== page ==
People often tell me they haven’t been successful when they try to organize their spaces. Although everyone has a different story, they usually fall into one of the reasons listed below:

1. You started too big. Instead, limit the scope of your project. You probably aren’t going to complete an entire garage overhaul, for example, in one afternoon. Instead, take on a manageable piece of the room and schedule another manageable piece for another day.

2. You don’t have systems in place. You say you want to organize your closet, but you don’t have anywhere to put out-of-season clothes, which take up all the available space. Instead of piling on a chair the clothes you currently wear, make room for them in the closet. Select a place for out-of-season clothes that is not as accessible (attic, basement, spare room, etc.). If you don’t have another room, get creative – use the space under your bed or at the top of the linen closet, for example.

3. You didn’t give yourself enough time to try out a system. Studies show that it takes at least 21 days of consistent effort before something becomes a habit. Before you declare that your filing system doesn’t work, be honest about the number of times you actually filed papers. Are you surrendering before you’ve really put any effort in?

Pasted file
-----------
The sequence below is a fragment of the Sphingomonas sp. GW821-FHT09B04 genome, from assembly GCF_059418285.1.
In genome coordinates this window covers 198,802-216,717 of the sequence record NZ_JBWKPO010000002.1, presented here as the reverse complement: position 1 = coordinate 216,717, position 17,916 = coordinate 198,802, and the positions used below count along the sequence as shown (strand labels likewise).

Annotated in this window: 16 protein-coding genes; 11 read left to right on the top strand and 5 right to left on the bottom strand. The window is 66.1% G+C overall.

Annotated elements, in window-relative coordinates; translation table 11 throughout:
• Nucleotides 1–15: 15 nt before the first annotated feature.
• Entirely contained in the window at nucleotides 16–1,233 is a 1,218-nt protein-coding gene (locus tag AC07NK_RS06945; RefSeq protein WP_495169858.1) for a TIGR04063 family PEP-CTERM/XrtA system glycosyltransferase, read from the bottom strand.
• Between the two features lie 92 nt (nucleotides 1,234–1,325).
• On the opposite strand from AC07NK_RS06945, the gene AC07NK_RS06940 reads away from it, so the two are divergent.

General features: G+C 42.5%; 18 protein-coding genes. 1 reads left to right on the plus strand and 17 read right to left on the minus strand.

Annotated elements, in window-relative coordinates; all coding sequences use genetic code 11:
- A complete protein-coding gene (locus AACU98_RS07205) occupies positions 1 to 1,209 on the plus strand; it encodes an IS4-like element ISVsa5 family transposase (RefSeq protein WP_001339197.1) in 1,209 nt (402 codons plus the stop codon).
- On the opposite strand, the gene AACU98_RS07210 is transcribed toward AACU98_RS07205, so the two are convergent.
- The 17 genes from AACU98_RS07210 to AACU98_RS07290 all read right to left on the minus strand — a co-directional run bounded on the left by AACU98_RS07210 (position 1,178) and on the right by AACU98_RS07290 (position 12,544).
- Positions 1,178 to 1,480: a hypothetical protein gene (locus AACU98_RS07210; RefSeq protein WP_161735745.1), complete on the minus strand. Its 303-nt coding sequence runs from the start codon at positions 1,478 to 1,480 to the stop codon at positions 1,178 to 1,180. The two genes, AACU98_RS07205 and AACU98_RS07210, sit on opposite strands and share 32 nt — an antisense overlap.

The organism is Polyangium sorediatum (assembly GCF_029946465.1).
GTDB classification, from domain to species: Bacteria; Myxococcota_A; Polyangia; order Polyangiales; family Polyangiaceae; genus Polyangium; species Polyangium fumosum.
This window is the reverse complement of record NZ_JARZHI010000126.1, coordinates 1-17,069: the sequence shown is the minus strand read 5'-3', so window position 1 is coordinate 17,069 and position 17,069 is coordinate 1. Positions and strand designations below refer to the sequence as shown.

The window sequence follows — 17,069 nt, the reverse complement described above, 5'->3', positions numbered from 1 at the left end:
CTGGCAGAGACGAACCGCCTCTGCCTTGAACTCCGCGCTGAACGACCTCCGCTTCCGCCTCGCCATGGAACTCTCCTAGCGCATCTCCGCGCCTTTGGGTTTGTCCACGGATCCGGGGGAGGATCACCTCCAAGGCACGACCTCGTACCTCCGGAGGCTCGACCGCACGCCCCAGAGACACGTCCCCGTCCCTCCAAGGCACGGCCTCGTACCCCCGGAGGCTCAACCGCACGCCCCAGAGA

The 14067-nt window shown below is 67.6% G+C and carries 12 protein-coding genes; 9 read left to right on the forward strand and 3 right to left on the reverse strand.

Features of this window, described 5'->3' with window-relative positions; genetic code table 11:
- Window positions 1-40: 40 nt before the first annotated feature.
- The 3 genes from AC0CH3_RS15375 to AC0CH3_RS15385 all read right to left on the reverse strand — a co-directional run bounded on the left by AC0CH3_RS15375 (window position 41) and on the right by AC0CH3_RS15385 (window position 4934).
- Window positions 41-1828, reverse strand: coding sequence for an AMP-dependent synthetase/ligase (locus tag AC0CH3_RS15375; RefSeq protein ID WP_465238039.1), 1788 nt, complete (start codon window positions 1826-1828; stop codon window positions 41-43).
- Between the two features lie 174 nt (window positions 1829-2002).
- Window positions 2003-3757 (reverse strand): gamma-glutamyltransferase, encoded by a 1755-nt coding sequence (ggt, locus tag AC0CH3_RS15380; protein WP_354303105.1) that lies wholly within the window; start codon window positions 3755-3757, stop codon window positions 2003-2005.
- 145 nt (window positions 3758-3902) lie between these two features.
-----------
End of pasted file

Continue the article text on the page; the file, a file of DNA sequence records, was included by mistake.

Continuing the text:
4. You don’t know when to stop. Getting it done is more important than getting it done perfectly. Look for the maximum impact – putting the clothes in the closet, not putting them in color-order; putting papers in a folder, not putting them in reverse-chronological order. You can always modify the way you store or display items, after you’ve created habits to put them away.

5. You think organizing is an event. Organizing is a process and requires maintenance, like personal hygiene or cleaning your house. No one says, “I did laundry, why do I have to do it again?” Consider your organizing project a marathon, not a sprint. You’re in this one for the long haul.